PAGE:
Calling 999

When you call 999, a BT operator will answer your call and ask:

"Emergency, which service do you require? Fire, Police or Ambulance?"

In the event of a medical emergency, you should ask for an ambulance. The operator will then put you through to the ambulance service control room.

A Control Assistant will answer your call and ask for information from you to prioritise your call and identify the best advice to help the patient until the ambulance arrives.

The Control Assistant will ask:

  • What telephone number you are calling from? (In case the line gets interrupted and the Control Assistant needs to call you back)
  • What is the exact location of the incident?

The address/location that you give is very important in helping the ambulance to reach the patient as quickly as possible. If you are in a rural countryside area, having your map reference or postcode to hand will be a big help.

You will also be asked for information relating to the type of incident:

  • What's the problem?
  • How many people are involved?
  • What’s the age of the patient?
  • Is the patient breathing?

If your call is not a life-threatening emergency that needs immediate treatment, your call may be transferred to a Nurse Advisor, or a Nurse Advisor may call you back.  As qualified Nurses, they will assess your symptoms in more detail in order to decide on the best course of treatment.  This could involve being cared for at home, accessing a GP service or pharmacy, or if needed they will arrange for an ambulance to be sent.

If an ambulance is sent you will be given advice on how to help the patient until the ambulance crew arrives. This could include maintaining an airway, controlling bleeding, dealing with shock etc. You will be asked to move any pets away before the crew arrives so that they can get to the patient as quickly as possible. You may also be asked to call the ambulance service back if the patient's condition changes or gets worse.

Depending on the condition of the patient, the response you will receive may be an Ambulance, a Paramedic in a Rapid Response Vehicle, an Air Ambulance, a patient care service (PCS) Ambulance crew, or a community first responder (CFR) who lives within the community and is trained to deal with life threatening situations such as heart attacks etc.

DON'T HANG UP, stay on the line. The Ambulance/response will have been dispatched and mobile as soon as you have provided your location.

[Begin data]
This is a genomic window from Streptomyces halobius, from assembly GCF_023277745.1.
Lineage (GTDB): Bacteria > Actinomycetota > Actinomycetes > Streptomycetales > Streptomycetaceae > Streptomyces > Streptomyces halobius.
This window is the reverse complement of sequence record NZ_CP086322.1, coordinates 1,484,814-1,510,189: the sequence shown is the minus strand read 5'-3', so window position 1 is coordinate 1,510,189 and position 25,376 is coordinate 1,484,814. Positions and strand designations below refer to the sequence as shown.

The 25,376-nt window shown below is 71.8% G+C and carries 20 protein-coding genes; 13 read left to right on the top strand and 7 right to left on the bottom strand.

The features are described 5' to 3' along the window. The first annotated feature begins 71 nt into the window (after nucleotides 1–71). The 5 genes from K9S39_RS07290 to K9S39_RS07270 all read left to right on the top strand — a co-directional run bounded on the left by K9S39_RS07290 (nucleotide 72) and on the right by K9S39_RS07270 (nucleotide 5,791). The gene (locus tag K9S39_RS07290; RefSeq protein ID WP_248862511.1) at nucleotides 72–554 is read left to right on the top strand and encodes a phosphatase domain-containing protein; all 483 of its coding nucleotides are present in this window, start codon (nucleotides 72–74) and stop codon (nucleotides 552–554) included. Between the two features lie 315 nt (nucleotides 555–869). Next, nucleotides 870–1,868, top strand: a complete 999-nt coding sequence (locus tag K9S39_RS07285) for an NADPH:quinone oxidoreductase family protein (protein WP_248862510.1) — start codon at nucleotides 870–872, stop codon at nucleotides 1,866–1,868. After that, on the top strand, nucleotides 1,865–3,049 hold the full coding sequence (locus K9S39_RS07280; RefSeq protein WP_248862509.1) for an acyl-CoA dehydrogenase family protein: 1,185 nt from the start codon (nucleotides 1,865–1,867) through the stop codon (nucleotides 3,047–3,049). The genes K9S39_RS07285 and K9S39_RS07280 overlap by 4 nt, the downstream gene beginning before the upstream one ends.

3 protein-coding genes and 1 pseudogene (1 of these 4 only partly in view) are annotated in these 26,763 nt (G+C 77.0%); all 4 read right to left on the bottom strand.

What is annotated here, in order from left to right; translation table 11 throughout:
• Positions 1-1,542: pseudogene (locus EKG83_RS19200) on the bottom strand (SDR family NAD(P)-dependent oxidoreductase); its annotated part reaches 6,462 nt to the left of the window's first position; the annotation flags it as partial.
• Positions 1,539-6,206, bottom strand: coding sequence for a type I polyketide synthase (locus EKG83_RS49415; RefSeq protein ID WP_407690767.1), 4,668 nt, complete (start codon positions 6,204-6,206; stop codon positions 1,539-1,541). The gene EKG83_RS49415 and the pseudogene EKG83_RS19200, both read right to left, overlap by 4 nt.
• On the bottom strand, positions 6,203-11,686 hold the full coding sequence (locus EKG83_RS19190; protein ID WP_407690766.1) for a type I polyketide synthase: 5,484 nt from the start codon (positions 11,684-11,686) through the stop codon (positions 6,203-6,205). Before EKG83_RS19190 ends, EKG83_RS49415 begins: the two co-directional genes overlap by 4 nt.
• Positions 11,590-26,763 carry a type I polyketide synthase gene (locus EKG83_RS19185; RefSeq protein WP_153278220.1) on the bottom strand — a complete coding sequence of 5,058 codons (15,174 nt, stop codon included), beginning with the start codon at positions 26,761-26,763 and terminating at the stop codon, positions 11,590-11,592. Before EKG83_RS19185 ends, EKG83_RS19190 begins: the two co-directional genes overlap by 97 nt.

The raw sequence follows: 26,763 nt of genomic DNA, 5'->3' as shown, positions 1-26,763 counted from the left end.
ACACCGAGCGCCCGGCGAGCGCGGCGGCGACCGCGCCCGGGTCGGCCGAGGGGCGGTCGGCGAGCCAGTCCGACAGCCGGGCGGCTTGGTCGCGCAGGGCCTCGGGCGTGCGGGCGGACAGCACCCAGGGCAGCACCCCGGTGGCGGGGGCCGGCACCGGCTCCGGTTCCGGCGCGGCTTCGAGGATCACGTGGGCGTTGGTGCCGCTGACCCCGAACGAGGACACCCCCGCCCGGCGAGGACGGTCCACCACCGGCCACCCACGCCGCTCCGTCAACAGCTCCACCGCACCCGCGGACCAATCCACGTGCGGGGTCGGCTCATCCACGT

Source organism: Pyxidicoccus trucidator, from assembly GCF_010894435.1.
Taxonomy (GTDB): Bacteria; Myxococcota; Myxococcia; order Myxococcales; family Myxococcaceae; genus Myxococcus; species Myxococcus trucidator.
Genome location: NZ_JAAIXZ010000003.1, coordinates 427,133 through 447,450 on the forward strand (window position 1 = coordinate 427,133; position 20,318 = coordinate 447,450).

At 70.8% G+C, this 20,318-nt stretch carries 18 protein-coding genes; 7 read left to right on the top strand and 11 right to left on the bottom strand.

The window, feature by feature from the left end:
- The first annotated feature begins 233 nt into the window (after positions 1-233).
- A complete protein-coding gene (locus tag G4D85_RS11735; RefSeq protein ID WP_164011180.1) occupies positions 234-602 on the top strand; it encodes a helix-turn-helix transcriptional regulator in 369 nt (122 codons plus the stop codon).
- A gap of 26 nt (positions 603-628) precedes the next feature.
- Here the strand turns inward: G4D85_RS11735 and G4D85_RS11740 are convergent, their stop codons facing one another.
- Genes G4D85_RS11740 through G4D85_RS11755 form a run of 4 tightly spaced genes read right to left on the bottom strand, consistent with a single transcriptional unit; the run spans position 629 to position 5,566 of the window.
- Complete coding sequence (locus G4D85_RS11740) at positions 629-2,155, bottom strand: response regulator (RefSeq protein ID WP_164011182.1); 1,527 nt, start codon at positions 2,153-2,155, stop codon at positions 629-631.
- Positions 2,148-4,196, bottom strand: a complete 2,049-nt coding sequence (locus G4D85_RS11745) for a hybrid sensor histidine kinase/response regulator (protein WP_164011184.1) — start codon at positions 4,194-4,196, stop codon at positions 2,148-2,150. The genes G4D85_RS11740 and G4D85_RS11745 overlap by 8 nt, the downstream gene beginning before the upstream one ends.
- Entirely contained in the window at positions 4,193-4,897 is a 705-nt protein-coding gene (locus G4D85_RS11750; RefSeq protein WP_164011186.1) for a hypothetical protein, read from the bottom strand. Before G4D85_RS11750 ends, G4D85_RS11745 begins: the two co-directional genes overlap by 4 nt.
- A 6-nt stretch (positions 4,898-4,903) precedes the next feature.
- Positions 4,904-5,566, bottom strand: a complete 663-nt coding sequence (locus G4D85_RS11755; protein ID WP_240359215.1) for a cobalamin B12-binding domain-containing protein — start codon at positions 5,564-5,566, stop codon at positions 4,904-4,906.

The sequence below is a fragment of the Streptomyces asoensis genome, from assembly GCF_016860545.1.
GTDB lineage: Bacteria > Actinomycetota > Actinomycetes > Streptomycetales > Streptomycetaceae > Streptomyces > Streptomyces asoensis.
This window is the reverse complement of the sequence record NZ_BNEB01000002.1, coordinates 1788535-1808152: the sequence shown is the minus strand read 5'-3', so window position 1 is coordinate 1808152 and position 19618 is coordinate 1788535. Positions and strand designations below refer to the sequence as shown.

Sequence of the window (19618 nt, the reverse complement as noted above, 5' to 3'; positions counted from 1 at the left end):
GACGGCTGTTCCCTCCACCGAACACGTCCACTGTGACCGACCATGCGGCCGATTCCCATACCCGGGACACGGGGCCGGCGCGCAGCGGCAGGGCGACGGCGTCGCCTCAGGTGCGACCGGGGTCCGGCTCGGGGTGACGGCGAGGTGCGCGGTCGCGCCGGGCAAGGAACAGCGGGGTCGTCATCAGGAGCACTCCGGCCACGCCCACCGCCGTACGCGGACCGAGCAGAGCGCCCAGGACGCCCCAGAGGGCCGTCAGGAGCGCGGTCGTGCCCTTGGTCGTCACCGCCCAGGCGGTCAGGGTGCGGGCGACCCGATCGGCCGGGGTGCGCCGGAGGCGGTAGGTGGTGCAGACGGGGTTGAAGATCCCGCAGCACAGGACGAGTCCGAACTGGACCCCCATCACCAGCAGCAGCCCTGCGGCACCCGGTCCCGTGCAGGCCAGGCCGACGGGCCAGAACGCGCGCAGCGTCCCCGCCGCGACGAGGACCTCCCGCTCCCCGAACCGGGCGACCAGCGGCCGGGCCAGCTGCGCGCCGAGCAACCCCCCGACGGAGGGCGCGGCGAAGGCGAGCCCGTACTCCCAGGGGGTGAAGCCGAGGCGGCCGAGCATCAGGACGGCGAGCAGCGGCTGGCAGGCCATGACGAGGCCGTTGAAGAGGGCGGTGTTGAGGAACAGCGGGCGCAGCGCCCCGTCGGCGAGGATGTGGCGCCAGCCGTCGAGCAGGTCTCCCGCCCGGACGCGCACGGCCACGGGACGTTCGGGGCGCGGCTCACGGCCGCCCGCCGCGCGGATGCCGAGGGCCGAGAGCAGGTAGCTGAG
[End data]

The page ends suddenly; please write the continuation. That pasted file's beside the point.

You may be asked for specific details about the patient's condition as well as information about the safety of the scene, to ensure the crew is protected against hazards and dangers. This might include questions about:

  • What part of the body was injured? (So that the ambulance service can identify the seriousness)
  • Is there any serious bleeding? (So that the ambulance service can provide correct advice to control the bleed)
  • Does the patient have chest pains? (So that the ambulance service can provide the correct advice to make the patient comfortable)
  • Is the attacker still nearby? (To inform the crew so they can remain safe)
  • Is anyone trapped in the vehicle? (So that the ambulance service can inform other relevant emergency services)

All information about the patient is entered into a computerised priority dispatch system and the nearest appropriate ambulance crew is sent.

If the patient's condition is immediately life threatening, breathing is absent /severely compromised or their life could be in danger, the Control Assistant will give you simple, effective instructions on how to assist until the ambulance crew arrives to take over. This might include guiding you through the steps of carrying out CPR (Cardiopulmonary Resuscitation), dealing with choking or helping with childbirth. The ambulance service can provide foreign language interpreters if required.

TRY TO STAY CALM

The control room will keep the ambulance crew up to date with any new information about the patient's condition or about the safety of the incident while they are on the way to the incident, using radio and data communication.

If possible get someone to meet the ambulance and show them where the incident is. Have something visible so we can locate you, such as car lights, a torch, waving with arms and clothing, or a jacket or coat.

When help arrives, the patient's clinical condition will be assessed and treatment may also be given at the scene. If after assessment, the patient's condition requires transport to hospital, the hospital will be contacted to ask them to prepare for the arrival of the patient. The patient will be taken to the nearest accident and emergency department.

The crew will hand over the care of the patient to the hospital and prepare themselves and their vehicle for their next call.

The Welsh Ambulance Service NHS Trust aims to respond to all calls within the minimal amount of time, aiming to achieve an eight minute response if the patient's condition is immediately life threatening.

Remember though, for emergencies such as unconsciousness, difficulty breathing, a suspected heart attack / chest pain, heavy blood loss, serious injury or severe burns, dial 999.

If you are deaf or speech-impaired you can still access 999 services from a mobile phone by sending an SMS text message to 999. Your phone will need to be registered with the emergencySMS service. You can find out more from the emergency SMS website.

If you're not sure what to do, need information or advice or require details of a pharmacy or A & E department that is near to you, contact NHS Direct Wales on 0845 4647.